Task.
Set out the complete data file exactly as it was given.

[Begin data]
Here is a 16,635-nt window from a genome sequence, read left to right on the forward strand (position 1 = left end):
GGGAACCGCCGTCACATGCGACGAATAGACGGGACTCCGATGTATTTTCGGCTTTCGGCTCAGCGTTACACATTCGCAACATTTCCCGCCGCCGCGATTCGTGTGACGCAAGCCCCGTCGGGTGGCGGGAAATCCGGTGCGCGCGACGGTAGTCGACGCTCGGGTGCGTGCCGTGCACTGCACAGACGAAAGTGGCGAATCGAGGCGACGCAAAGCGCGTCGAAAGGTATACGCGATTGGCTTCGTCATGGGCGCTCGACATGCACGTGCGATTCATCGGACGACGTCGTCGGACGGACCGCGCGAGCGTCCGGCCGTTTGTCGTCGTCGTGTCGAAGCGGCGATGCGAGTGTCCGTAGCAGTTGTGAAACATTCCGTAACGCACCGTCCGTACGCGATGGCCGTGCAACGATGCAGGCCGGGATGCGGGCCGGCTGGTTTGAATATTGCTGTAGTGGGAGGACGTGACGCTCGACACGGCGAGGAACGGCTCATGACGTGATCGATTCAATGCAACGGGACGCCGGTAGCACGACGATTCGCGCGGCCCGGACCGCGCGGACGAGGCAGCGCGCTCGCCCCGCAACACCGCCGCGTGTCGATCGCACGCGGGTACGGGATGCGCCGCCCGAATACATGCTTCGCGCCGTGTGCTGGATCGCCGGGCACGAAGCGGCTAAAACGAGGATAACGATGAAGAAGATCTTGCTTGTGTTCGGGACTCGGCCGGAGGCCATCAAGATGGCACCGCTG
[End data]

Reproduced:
Here is a 16,635-nt window from a genome sequence, read left to right on the forward strand (position 1 = left end):
GGGAACCGCCGTCACATGCGACGAATAGACGGGACTCCGATGTATTTTCGGCTTTCGGCTCAGCGTTACACATTCGCAACATTTCCCGCCGCCGCGATTCGTGTGACGCAAGCCCCGTCGGGTGGCGGGAAATCCGGTGCGCGCGACGGTAGTCGACGCTCGGGTGCGTGCCGTGCACTGCACAGACGAAAGTGGCGAATCGAGGCGACGCAAAGCGCGTCGAAAGGTATACGCGATTGGCTTCGTCATGGGCGCTCGACATGCACGTGCGATTCATCGGACGACGTCGTCGGACGGACCGCGCGAGCGTCCGGCCGTTTGTCGTCGTCGTGTCGAAGCGGCGATGCGAGTGTCCGTAGCAGTTGTGAAACATTCCGTAACGCACCGTCCGTACGCGATGGCCGTGCAACGATGCAGGCCGGGATGCGGGCCGGCTGGTTTGAATATTGCTGTAGTGGGAGGACGTGACGCTCGACACGGCGAGGAACGGCTCATGACGTGATCGATTCAATGCAACGGGACGCCGGTAGCACGACGATTCGCGCGGCCCGGACCGCGCGGACGAGGCAGCGCGCTCGCCCCGCAACACCGCCGCGTGTCGATCGCACGCGGGTACGGGATGCGCCGCCCGAATACATGCTTCGCGCCGTGTGCTGGATCGCCGGGCACGAAGCGGCTAAAACGAGGATAACGATGAAGAAGATCTTGCTTGTGTTCGGGACTCGGCCGGAGGCCATCAAGATGGCACCGCTG